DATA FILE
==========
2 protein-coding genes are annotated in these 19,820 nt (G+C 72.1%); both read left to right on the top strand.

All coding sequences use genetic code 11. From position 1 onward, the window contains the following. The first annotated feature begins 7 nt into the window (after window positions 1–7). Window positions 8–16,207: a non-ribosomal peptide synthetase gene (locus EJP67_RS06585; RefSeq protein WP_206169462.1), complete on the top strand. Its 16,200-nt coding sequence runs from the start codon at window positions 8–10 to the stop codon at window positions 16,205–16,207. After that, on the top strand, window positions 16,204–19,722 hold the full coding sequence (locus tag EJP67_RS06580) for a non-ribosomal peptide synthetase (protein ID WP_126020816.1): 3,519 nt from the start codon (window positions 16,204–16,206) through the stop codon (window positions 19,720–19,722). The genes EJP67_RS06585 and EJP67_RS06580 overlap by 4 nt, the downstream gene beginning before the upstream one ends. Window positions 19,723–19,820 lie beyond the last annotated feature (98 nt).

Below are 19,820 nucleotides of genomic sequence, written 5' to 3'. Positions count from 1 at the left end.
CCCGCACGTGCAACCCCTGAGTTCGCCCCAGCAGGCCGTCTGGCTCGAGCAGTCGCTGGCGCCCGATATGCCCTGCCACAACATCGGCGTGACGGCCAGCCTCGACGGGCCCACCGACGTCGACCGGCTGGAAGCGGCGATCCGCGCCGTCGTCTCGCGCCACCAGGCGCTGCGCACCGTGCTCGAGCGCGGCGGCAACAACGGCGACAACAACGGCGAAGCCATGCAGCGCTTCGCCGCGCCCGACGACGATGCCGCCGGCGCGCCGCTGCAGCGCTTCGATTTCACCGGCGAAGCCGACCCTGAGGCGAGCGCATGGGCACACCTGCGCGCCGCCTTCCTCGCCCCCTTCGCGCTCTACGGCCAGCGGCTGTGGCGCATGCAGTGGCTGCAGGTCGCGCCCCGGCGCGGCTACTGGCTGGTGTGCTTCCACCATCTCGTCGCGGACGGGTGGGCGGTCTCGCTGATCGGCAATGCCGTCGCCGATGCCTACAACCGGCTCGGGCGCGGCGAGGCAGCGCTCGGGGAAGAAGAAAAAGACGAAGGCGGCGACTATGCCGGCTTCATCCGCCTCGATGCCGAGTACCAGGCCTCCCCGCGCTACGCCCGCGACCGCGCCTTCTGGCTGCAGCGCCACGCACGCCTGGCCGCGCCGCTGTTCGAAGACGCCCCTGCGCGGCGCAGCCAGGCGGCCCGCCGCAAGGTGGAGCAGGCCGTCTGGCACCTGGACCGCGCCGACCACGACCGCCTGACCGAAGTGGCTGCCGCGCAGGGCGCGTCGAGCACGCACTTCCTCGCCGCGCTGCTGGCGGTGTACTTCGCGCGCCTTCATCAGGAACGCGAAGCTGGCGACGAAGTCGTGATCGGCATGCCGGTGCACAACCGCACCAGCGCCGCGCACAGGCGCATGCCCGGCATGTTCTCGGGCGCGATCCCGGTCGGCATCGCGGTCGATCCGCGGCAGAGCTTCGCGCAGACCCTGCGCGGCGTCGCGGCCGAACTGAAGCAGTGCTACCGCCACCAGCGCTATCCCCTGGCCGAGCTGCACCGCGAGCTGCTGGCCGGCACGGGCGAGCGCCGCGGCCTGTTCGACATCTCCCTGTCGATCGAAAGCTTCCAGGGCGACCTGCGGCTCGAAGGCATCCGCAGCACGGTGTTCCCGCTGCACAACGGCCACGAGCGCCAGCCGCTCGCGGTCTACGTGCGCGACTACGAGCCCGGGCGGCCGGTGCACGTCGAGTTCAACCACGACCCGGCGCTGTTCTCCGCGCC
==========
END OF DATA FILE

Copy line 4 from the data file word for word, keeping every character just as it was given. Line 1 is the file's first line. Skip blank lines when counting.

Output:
CCCGCACGTGCAACCCCTGAGTTCGCCCCAGCAGGCCGTCTGGCTCGAGCAGTCGCTGGCGCCCGATATGCCCTGCCACAACATCGGCGTGACGGCCAGCCTCGACGGGCCCACCGACGTCGACCGGCTGGAAGCGGCGATCCGCGCCGTCGTCTCGCGCCACCAGGCGCTGCGCACCGTGCTCGAGCGCGGCGGCAACAACGGCGACAACAACGGCGAAGCCATGCAGCGCTTCGCCGCGCCCGACGACGATGCCGCCGGCGCGCCGCTGCAGCGCTTCGATTTCACCGGCGAAGCCGACCCTGAGGCGAGCGCATGGGCACACCTGCGCGCCGCCTTCCTCGCCCCCTTCGCGCTCTACGGCCAGCGGCTGTGGCGCATGCAGTGGCTGCAGGTCGCGCCCCGGCGCGGCTACTGGCTGGTGTGCTTCCACCATCTCGTCGCGGACGGGTGGGCGGTCTCGCTGATCGGCAATGCCGTCGCCGATGCCTACAACCGGCTCGGGCGCGGCGAGGCAGCGCTCGGGGAAGAAGAAAAAGACGAAGGCGGCGACTATGCCGGCTTCATCCGCCTCGATGCCGAGTACCAGGCCTCCCCGCGCTACGCCCGCGACCGCGCCTTCTGGCTGCAGCGCCACGCACGCCTGGCCGCGCCGCTGTTCGAAGACGCCCCTGCGCGGCGCAGCCAGGCGGCCCGCCGCAAGGTGGAGCAGGCCGTCTGGCACCTGGACCGCGCCGACCACGACCGCCTGACCGAAGTGGCTGCCGCGCAGGGCGCGTCGAGCACGCACTTCCTCGCCGCGCTGCTGGCGGTGTACTTCGCGCGCCTTCATCAGGAACGCGAAGCTGGCGACGAAGTCGTGATCGGCATGCCGGTGCACAACCGCACCAGCGCCGCGCACAGGCGCATGCCCGGCATGTTCTCGGGCGCGATCCCGGTCGGCATCGCGGTCGATCCGCGGCAGAGCTTCGCGCAGACCCTGCGCGGCGTCGCGGCCGAACTGAAGCAGTGCTACCGCCACCAGCGCTATCCCCTGGCCGAGCTGCACCGCGAGCTGCTGGCCGGCACGGGCGAGCGCCGCGGCCTGTTCGACATCTCCCTGTCGATCGAAAGCTTCCAGGGCGACCTGCGGCTCGAAGGCATCCGCAGCACGGTGTTCCCGCTGCACAACGGCCACGAGCGCCAGCCGCTCGCGGTCTACGTGCGCGACTACGAGCCCGGGCGGCCGGTGCACGTCGAGTTCAACCACGACCCGGCGCTGTTCTCCGCGCC